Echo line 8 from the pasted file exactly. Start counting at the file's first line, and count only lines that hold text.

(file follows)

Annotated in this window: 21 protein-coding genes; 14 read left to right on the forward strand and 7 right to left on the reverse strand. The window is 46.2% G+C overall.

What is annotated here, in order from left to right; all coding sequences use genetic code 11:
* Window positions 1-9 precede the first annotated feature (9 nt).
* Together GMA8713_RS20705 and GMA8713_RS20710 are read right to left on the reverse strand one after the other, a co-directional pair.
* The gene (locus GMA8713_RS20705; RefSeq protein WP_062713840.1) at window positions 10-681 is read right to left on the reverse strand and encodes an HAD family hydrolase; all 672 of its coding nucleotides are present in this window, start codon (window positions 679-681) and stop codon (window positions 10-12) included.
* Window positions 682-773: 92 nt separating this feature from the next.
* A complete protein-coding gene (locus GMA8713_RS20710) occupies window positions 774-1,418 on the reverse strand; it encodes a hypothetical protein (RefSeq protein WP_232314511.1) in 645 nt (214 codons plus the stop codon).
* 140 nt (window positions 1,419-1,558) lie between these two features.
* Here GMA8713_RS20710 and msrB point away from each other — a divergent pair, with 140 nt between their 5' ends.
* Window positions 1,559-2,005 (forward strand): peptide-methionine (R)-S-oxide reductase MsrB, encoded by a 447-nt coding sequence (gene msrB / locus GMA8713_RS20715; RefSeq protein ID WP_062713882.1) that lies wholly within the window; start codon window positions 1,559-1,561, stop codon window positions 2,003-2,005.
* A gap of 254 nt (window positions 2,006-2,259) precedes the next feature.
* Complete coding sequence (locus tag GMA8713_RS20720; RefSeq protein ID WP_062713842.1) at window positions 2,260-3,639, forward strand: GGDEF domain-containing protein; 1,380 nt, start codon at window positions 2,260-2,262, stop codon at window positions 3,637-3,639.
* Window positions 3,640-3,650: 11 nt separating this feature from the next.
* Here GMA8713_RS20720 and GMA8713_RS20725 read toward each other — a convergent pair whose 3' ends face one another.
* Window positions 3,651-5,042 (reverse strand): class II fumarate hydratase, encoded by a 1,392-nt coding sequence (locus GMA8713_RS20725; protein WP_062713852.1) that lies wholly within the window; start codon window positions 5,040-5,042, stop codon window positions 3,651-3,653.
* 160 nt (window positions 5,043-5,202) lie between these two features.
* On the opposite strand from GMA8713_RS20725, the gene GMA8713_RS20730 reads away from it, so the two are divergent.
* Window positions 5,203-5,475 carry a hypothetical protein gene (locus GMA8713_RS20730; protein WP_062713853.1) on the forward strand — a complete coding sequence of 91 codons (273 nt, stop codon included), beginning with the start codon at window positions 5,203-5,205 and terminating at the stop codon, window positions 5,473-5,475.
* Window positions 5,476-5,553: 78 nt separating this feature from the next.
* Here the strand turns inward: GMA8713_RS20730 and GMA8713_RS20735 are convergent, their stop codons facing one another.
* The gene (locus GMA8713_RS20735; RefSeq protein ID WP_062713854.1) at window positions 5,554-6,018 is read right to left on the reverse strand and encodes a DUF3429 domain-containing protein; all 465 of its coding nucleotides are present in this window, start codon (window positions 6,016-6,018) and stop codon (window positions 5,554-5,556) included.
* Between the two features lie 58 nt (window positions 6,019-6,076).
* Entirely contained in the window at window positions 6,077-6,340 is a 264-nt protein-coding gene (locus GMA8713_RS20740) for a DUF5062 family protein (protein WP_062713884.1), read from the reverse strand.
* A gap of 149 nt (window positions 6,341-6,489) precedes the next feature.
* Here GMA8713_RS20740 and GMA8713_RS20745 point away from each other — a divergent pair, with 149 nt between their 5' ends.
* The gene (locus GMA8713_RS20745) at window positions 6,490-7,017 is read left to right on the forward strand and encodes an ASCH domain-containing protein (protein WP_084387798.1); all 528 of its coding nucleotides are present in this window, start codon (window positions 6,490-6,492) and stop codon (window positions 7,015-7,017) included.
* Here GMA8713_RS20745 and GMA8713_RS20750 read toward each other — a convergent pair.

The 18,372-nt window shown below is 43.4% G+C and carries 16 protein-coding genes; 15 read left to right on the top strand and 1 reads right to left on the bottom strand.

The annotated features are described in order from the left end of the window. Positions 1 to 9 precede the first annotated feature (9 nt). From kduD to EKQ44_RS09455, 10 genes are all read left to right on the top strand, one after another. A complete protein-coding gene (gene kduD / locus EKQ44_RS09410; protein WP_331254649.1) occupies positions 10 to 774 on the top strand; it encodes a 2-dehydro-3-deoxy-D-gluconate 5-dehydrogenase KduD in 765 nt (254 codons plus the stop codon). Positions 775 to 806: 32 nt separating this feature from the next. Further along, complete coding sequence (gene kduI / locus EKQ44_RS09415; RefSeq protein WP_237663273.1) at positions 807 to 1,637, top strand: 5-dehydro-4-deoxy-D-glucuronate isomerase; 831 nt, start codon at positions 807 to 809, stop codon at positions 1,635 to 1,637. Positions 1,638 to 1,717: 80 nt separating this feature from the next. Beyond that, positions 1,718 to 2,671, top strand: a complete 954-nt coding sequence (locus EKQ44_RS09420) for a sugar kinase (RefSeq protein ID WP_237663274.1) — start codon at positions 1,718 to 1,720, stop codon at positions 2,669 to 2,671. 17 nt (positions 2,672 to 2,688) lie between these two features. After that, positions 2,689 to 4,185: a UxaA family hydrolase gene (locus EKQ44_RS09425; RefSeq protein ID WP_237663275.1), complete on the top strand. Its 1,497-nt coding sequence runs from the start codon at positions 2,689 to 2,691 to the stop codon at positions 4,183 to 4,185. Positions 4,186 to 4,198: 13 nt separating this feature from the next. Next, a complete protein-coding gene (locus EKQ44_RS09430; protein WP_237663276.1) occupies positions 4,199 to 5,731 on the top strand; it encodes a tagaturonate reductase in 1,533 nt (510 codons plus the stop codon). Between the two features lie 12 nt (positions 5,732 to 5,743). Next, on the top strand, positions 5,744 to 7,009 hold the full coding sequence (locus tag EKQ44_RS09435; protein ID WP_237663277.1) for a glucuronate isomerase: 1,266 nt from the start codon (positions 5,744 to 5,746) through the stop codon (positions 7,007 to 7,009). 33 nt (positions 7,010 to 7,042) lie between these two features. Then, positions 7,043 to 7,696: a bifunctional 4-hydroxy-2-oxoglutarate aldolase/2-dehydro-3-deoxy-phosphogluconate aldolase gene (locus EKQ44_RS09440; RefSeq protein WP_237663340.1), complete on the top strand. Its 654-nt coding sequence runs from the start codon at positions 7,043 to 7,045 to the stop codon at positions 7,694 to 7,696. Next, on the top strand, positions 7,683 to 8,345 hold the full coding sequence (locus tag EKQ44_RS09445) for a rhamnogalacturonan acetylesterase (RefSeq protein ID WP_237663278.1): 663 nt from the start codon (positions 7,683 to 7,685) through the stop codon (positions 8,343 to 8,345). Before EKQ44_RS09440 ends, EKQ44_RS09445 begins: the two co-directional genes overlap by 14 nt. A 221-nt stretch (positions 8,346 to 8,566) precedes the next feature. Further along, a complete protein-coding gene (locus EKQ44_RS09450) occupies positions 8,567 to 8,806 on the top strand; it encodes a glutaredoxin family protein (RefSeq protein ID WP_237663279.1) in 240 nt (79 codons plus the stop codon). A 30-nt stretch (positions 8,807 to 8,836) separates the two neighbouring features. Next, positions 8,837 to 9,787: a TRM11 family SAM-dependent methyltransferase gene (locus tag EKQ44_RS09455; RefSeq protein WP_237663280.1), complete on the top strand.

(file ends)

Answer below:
* 140 nt (window positions 1,419-1,558) lie between these two features.